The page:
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Date: -- (:)
From: Jacques Garrigue <garrigue@m...>
Subject: Re: [Caml-list] Subtyping
Here is a slightly more usable version, using helper functions to
avoid writing intermediate closures by hand.

  type 'a base = {x : 'a; fn : 'a -> unit}
  (* 4 next lines are boilerplate, could be auto-generated *)
  type 'b base_op = {bop: 'a. 'a base -> 'b}
  type base_wrapper = {base: 'b. 'b base_op -> 'b}
  let wrap a = {base = fun x -> x.bop a}
  let apply op w = w.base op

  let l =
    [wrap {x = 1; fn = print_int}; wrap {x = 1.2; fn = print_float}];;

  List.iter (apply {bop = fun r -> r.fn r.x}) l

The only thing you cannot abbreviate is the {bop = ...} part, as this
is where universality is checked, to ensure that no cross application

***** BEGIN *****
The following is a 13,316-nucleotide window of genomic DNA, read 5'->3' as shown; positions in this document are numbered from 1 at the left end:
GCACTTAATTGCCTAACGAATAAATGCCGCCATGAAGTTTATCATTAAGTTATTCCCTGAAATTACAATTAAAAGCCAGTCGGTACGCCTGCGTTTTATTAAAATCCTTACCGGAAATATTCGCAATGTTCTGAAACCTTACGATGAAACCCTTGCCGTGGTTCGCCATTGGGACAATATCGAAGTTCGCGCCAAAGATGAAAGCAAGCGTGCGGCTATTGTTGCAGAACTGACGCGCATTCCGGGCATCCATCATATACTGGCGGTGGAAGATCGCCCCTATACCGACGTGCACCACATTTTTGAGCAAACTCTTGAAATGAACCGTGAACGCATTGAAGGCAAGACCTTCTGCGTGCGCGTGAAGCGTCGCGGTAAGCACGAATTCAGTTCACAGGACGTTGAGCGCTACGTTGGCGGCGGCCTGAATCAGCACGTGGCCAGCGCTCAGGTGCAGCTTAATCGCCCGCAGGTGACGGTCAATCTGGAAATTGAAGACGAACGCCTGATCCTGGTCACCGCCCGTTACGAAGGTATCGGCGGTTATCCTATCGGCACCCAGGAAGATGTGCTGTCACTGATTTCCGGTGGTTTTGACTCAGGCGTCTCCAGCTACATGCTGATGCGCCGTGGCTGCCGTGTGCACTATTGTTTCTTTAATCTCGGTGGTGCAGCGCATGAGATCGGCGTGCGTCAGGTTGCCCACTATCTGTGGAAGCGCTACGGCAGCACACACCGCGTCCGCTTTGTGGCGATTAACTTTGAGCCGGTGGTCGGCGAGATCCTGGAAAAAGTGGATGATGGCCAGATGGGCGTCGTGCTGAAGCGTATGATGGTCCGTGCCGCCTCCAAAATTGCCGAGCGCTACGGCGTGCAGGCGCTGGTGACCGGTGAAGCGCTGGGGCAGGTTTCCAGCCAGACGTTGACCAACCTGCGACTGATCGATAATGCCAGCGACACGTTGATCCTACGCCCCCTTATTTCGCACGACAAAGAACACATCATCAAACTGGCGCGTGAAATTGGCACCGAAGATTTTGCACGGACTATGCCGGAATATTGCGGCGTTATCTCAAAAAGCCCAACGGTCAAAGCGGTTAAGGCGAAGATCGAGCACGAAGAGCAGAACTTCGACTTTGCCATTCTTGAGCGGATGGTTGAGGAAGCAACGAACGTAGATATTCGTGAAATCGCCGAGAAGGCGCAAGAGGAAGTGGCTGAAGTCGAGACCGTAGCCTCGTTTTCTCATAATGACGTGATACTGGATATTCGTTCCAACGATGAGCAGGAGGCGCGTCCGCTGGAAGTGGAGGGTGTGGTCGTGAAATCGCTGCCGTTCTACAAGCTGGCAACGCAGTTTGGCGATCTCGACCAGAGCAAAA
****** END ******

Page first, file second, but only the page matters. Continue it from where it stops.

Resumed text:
can be done.

Jacques Garrigue

> Then what you are asking for is existential types. There is no syntax
> for them in ocaml, but they can be encoded through universal types
> (interestingly, the dual is not true).
> 
> type 'a base = {x : 'a; fn : 'a -> unit}
> type 'b base_op = {bop: 'a. 'a base -> 'b}
> type base_wrapper = {base: 'b. 'b base_op -> 'b}
> 
> let l =
>   let a = {x = 1; fn = print_int}
>   and b = {x = 1.2; fn = print_float} in
>   [{base = fun x -> x.bop a}; {base = fun x -> x.bop b}]
> 
> List.iter (fun w -> w.base {bop = fun r -> r.fn r.x}) l
> 
> As you can see, the result is rather verbose, but this works.
> Fortunately, closure and objects are usually enough...